Is it enough to breathe less oxygen to live longer?

A study of prematurely aging mice found that breathing air with low concentrations of oxygen lived up to 50 percent longer.

We humans have always been looking for an elixir of life, and for methods that allow us to live healthier for longer: past studies have seen that to lengthen the life of the cells in our body, it can be take metmorphinea drug thought that people with diabetes, or mix three different drugs such as rifampicin, rapamycin and allantoin.

Some research had also suggested that breathe less oxygen, keeping its concentration well below the 21 percent typical of the air we breathe at sea level, could lengthen the life of some animals such as fruit flies or worms. Now a study Published on PLOS Biology investigated further the relationship between oxygen and longevity in mammals, carrying out experiments on mice and discovering that, indeed, those less oxygenated they live longer.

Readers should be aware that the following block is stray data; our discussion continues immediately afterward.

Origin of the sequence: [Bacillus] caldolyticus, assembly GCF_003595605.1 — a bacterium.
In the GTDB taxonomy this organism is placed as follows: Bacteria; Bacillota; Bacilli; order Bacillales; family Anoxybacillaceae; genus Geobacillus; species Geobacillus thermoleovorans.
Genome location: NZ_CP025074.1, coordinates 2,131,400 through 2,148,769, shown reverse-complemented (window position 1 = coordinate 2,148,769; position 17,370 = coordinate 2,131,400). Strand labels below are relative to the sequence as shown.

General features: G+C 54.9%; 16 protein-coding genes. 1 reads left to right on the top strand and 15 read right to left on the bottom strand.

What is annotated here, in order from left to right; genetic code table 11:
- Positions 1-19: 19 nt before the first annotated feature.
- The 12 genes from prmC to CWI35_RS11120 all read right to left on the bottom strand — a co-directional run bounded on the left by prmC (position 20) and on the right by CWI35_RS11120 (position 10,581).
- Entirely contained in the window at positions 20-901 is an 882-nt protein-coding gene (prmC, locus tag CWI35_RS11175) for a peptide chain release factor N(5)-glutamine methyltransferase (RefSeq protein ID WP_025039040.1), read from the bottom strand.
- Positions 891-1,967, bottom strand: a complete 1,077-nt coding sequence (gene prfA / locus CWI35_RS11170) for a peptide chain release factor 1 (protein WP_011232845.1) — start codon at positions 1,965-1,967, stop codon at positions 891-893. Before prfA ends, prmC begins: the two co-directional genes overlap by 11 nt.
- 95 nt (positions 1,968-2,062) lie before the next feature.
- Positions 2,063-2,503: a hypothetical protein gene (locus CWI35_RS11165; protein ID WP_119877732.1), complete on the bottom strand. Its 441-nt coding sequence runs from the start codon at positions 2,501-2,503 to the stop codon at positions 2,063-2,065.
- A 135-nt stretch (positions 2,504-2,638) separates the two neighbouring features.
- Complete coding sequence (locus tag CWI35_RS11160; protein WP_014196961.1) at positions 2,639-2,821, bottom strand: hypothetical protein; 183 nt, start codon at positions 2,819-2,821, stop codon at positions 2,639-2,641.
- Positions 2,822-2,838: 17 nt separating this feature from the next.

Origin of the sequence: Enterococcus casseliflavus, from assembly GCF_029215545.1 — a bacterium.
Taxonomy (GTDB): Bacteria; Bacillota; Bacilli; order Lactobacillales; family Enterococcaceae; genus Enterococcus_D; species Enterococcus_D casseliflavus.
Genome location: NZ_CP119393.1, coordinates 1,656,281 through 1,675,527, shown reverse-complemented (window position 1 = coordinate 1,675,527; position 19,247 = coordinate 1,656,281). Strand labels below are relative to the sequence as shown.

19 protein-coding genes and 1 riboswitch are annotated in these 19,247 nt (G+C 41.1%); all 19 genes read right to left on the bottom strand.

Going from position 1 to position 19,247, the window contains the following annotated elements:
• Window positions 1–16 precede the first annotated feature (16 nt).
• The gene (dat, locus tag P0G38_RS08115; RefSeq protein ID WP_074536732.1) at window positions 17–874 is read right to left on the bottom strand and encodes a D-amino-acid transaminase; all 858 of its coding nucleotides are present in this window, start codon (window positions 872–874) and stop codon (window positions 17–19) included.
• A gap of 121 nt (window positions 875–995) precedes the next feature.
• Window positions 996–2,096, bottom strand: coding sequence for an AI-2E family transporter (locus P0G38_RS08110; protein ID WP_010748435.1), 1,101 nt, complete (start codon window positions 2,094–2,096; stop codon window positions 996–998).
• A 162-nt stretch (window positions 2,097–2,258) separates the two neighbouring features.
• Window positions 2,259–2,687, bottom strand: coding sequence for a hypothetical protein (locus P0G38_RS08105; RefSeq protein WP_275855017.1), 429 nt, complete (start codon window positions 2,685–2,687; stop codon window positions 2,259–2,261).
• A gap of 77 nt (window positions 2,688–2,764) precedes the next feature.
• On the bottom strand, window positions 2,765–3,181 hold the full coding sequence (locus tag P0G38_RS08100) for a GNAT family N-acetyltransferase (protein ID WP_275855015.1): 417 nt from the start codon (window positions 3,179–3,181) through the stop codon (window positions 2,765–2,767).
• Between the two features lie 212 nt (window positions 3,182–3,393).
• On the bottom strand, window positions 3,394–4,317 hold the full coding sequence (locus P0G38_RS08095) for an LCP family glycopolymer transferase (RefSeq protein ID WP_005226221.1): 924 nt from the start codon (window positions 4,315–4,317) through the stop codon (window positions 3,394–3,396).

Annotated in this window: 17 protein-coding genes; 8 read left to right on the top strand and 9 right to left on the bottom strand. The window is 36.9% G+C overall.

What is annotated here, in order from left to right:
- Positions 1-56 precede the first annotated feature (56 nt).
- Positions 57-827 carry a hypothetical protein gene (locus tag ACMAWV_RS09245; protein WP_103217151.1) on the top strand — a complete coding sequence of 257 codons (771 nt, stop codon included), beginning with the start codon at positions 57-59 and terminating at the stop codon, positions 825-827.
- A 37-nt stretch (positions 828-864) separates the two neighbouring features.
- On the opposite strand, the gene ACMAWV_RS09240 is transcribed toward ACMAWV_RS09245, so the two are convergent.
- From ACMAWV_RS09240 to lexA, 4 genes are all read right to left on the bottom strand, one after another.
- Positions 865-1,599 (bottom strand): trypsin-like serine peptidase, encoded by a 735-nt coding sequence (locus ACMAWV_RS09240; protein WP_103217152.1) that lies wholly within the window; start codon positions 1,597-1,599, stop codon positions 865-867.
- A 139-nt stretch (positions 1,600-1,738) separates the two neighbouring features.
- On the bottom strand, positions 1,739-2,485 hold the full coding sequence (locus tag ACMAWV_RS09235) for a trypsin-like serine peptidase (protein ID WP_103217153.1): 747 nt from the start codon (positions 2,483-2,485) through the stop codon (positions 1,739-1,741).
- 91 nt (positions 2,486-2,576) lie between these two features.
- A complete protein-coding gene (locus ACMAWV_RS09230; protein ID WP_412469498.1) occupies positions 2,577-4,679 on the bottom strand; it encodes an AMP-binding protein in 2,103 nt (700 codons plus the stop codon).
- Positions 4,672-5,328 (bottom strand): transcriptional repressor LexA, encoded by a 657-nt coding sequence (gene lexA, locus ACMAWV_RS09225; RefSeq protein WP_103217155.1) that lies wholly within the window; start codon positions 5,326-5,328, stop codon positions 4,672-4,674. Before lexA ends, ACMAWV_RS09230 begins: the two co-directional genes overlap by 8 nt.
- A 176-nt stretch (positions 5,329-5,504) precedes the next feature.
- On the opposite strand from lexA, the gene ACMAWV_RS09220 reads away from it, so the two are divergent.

I study. Epidemiological observations had already shown that people who live at high altitudes, where the air is thinner and therefore less oxygen is breathed in, tend to live longer and get less sick. “We wanted to test whether, in a controlled environment, oxygen depletion had the same effects on mice,” explains Vamsi Mootha, one of the authors.

The scholars have therefore analyzed a strain of mice that ages prematurely, dying at 3-4 months of age against about two years of normal mice. At four weeks old, the researchers locked the mice in a hypoxic chamber with an oxygen concentration of just 11% — the same one found at around 5,000 meters.

Half life given. These mice live an average of 16 weeks: those that lived in the hypoxic chamber died at an average of 24 weeks, increasing one’s life expectancy by 50%. And the rodents not only lived longer, but also improved their neurological function, as demonstrated by coordination and strength tests.

Why? To understand whether other side factors to the decrease in oxygen came into play, the researchers checked whether the mice ate less food than normal (the low-calorie diets they lengthen life in many animals), but rather the opposite.

By analyzing DNA damage, gene activity and changes in cell signaling pathways, the authors were able to formulate some hypotheses, but could not get any definitive answers.

AND NOW? The next step is to investigate whether breathing less oxygen also extends the life of wild mice, as well as to better define which mechanisms are responsible for this effect-longevity and establish whether they affect all organs.

#breathe #oxygen #live #longer
2023-06-05 07:04:26